• the elimination by 2005 of gender disparities in primary and secondary education.
  • “Full speed ahead on EFA goals is vital. … A general basic education—and not merely instruction on prevention—is among the strongest weapons against the HIV/AIDS epidemic. … An urgent, strategic, and education-centred response … is of the utmost importance” (World
    Bank, 2002, p. 6).

    It is also important to take steps that will enable children, especially girls, continue in school to the secondary level. What is gained at this level appears to make a crucial difference to the protection of oneself and one’s potential
    partner against HIV infection. Expanded access to secondary education also provides a surer route out of poverty, at both individual and national levels, and through this mechanism provides a more comprehensive defence against HIV transmission.

    HIV/AIDS into Every Aspect of Education

    The potential of HIV/AIDS to devastate the lives of individuals, the economies of countries, and education systems themselves, is too great for the disease and its consequences to be merely bolted on as some
    additional consideration within the programmes of already over-worked education ministries, departments and institutions. This is the most devastating disease that humanity has ever experienced. Responding to it is not an optional extra, but must be an integral and accountable part of concerns and
    programmes at all levels, from the office of the Minister down to the humblest village school.

    Accentuating the importance of this mainstreaming is the fact that HIV/AIDS places the entire education system and all its institution under profound threat. An
    education system that does not mainstream HIV/AIDS into every facet of its operations runs the risk of being overwhelmed by the epidemic and the variety of its impacts. It can become so weakened by the epidemic (through the loss of educators, impairment of quality, numerous negative effects on
    learners, educators and managers, and constraints on resources) that its ability to provide both general education and HIV/AIDS education could be greatly reduced. In the absence of mainstreaming, the one system that has the potential to provide crucial HIV protection to society could find that it
    was unable to do so because it was itself besieged by a network of interrelated, debilitating, and complex AIDS-related problems.

    A practical aspect of this mainstreaming is to ensure that education policies, procedures and regulations are reformulated to take
    account of HIV/AIDS. It will also be necessary to incorporate HIV/AIDS issues into every aspect of an education ministry’s strategic planning process. In severely affected countries, mainstreaming HIV/AIDS will also necessitate dedicated structural arrangements, involving full-time staff
    possessing considerable authority and backed up with adequate human, financial and material resources, who will maintain the momentum for progress in everything that relates to the interaction between the disease and the education sector.

    Programmes and Activities that Run along a Continuum from Prevention to Care

    At the sectoral level, provision must be made for programmes that respond to the prevention needs of employees. If the system is to function, all categories of education staff must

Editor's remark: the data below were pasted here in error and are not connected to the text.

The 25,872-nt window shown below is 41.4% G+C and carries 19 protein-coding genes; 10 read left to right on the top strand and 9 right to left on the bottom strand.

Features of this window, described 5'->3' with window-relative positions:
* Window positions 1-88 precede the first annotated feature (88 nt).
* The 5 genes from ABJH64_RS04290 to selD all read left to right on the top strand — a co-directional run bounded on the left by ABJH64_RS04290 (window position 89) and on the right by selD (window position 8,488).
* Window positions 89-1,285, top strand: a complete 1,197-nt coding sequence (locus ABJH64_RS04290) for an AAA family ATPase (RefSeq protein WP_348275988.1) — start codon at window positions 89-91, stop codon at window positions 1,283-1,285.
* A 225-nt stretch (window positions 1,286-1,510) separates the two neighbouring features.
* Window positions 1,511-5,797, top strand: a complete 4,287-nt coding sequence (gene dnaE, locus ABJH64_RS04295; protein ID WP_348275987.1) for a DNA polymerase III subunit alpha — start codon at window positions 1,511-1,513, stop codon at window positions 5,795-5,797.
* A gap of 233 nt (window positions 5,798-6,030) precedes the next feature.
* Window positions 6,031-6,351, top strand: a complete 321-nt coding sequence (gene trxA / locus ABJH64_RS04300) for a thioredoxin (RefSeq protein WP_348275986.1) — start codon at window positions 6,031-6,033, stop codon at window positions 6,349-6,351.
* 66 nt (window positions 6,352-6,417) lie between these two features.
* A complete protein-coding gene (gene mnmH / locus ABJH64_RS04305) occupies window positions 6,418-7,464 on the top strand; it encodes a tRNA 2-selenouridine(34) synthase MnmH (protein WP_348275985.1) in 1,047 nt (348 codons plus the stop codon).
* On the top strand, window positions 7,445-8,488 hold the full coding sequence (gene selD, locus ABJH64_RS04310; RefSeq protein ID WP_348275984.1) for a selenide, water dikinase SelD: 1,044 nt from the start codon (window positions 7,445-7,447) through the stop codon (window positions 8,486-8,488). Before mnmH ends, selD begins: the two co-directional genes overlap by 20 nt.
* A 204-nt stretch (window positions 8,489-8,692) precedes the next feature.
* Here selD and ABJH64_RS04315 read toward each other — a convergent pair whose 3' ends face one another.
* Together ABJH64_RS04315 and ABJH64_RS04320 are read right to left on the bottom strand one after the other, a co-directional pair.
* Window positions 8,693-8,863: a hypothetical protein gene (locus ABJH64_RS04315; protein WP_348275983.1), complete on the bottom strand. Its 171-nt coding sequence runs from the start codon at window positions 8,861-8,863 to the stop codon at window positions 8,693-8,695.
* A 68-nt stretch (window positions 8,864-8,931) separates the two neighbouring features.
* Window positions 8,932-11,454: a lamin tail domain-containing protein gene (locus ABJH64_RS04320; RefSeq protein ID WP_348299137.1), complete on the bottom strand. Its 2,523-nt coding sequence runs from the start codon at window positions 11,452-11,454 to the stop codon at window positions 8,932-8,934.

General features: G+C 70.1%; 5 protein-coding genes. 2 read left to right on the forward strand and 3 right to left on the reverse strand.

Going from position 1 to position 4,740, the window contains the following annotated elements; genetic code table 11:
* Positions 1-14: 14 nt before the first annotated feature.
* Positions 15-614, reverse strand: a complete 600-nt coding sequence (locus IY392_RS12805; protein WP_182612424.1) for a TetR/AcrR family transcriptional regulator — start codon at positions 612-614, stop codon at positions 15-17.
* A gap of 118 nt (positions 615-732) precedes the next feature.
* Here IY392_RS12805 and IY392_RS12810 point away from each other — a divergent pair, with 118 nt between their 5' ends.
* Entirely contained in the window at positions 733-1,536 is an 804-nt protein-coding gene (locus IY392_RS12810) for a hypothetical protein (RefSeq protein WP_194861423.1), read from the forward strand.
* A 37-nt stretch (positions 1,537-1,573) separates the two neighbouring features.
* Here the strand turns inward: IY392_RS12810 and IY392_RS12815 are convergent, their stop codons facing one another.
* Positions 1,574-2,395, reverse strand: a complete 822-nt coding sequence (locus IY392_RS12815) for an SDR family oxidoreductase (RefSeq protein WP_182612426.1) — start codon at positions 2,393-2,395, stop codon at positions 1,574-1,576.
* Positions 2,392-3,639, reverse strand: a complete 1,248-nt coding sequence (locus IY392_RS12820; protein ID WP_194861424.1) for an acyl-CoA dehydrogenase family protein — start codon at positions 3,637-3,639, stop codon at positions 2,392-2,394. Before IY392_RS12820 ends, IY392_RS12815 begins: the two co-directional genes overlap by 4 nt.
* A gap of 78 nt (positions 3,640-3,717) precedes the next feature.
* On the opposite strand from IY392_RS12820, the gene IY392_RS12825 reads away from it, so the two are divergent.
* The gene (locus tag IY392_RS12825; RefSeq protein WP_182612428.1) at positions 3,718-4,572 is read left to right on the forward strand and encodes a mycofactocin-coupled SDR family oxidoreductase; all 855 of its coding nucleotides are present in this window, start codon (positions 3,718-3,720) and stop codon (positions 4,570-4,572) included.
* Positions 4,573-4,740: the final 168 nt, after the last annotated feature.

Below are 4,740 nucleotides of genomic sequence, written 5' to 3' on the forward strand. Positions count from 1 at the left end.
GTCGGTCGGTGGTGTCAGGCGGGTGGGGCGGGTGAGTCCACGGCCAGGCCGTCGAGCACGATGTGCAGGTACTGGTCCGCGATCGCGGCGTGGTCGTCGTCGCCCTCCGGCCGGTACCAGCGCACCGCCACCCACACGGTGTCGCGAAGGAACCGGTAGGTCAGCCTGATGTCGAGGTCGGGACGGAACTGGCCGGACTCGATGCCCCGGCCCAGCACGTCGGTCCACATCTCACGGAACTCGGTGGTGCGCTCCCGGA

know about the disease and how to protect themselves against it. This calls for programmes that address HIV/AIDS in the workplace. At the institutional level, there is need for specific prevention education programmes that teach about HIV/AIDS and such related areas as reproductive health (see

    Realisation is growing that responding to the care and treatment needs of those infected with HIV/AIDS is an essential complement to prevention efforts. There is also growing recognition of the need for attention to the management and mitigation of
    impacts. Aspects that are of particular relevance to the education sector include responding to the needs of the exponentially increasing number of orphans, catering for learners, educators and education employees who are HIV infected or whose condition has progressed to AIDS, reaching out to and
    providing support for infected persons in communities, especially those who are relatives of school personnel, and establishing schools as multipurpose welfare and development centres within affected communities.

    Engage Creatively with Others

    In the past the cardinal error was made of treating HIV/AIDS as being primarily a health problem. To treat it as being primarily a problem for education would be to repeat and compound the error. HIV/AIDS is wider than any sector, but touches the entire range of
    development and human welfare interests. Responding to it likewise demands the widespread participation and interaction of players from various areas of the public sector, as well as the involvement of the numerous organs of civil society. The walls of territoriality that government
    ministries/departments build for themselves and that the government sector sometimes uses to effect the marginalisation of NGOs, faith-based communities, community-based organisations, business coalitions, and other partners, must be broken down. It is paramount that in the struggle with HIV/AIDS
    the education sector manifest the fullest cooperation, sharing of resources and facilities, and collaboration in programme design, implementation and evaluation, with these and other potential partners. The problem of AIDS is too large for the sector or any of its partners to deal with on their
    own. But working together they can succeed in bringing it to heel.

    African Jesuit AIDS Network
    World AIDS Day in Kisangani, Democratic Republic of the Congo